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Escaping from a Cult

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“One of the hardest things to do with a cult is to remove yourself from them” (Cultwatch.com, n.d., paragraph 1), says Cultwatch. The website has written a “how-to” guide for those who realize they are in a cult or at the very least an unhealthy group dynamic.
Cultwatch offers sound advice to anyone seeking guidance on how to end involvement with a cult. Knowing there are resources waiting to be utilized and people willing to help those trapped within the confines of a cult-society can be the impetus needed for a person to change or seek outside assistance. Cultwatch suggests that a person who is trapped develop a carefully thought-out list of people he can trust and rely on for help; begin with those closest to the victim and expanding from there.
The most difficult part about separating from a cult is often making other members aware of the decision to leave. Cultwatch advises those attempting to break away from their cult with tips to make the process easier: walking away and leaving the cult to figure it out; singling out one member and telling him or her about their decision; have someone from the circle of support inform the cult.
Cultwatch acknowledges that cults aren’t simply going to allow a member to walk away and that further contact will need to be prepared for in advance.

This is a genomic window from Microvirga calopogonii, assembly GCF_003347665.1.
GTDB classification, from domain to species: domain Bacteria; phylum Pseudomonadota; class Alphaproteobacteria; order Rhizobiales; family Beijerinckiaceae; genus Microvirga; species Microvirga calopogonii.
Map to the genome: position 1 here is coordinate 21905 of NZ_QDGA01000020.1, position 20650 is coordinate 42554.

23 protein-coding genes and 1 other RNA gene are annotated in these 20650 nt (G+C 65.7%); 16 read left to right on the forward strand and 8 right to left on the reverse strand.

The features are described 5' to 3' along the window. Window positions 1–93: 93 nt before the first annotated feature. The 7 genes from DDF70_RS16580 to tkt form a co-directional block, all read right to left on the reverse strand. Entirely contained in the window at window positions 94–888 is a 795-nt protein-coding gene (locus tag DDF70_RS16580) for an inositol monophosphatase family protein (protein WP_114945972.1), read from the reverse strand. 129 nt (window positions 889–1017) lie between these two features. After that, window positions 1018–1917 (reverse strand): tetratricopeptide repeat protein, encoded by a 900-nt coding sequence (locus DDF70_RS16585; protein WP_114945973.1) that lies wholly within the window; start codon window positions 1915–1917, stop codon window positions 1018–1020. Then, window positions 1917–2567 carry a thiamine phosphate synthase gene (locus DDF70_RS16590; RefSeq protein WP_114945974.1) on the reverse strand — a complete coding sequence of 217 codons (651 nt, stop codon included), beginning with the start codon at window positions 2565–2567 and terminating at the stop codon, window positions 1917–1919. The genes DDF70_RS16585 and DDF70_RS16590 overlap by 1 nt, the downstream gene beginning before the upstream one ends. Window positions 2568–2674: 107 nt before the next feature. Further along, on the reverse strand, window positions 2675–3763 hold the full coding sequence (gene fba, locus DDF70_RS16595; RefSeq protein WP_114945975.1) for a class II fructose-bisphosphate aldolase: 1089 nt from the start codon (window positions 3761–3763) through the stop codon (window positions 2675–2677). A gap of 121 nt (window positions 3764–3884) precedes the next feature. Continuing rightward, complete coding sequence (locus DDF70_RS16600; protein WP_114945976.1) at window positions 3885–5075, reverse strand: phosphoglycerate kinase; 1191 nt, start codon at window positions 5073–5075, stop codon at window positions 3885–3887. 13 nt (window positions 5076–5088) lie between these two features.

“You don’t have to take their phone calls, or invite them into your house,” explains Cultwatch. “In fact, we’d suggest you don’t do either. If there is some good reason for you to do so, have someone with you (even for a phone call) for support” (Cultwatch.com, n.d., Further contact with the group). The site further advises the leaving member to change phone numbers, email addresses and social media accounts. It also suggests applying a filter or screening process to anything technology-based that the cult may use to reach out in order to avoid contact.
Once the person has left the cult, it is essential for him to document all contact that he has with members from then on. He should save all text and email communications received from cult members in case they are needed legally in the future. Cultwatch supplies pointers on recording phone conversations and makes a point of reminding readers that cult members will not call on the “leaver” at a convenient time. Showing up late at night or calling very early in the morning is by design and can be used to break down the resistance of the one who left.
Law enforcement should be brought in during cases of abuse. Cultwatch recommends first consulting a lawyer as to how to report the abuse to the police. Once again, documenting everything is essential. They urge readers to go immediately to the police in extreme cases of assault as time is of the essence in reporting the offense.
One area not usually considered when leaving a cult is employment. Is the boss a member of the cult? Should other employment be secured before leaving? Would the person leaving want to maintain employment in a company full of cult members? Cultwatch raises these questions, urging documentation of everything and leaving the individual to make his own decisions.
Life after a cult can be rough. Wounds will need time to heal; stress can remain for years. Cultwatch recommends professional counseling with a licensed therapist and offers advice on how to move forward while dealing with the understandable anger and bitterness that remain after such an ordeal.
It is possible to escape from a cult. It is possible to live life independently and fully. It is possible to overcome anger, bitterness, and resentment.
For more information on this topic please visit the Cultwatch website.
References:

Cultwatch.com. (n.d.). How to leave and recover from a religious cult. Retrieved from http://www.cultwatch.com/how-to-leave-recover.html

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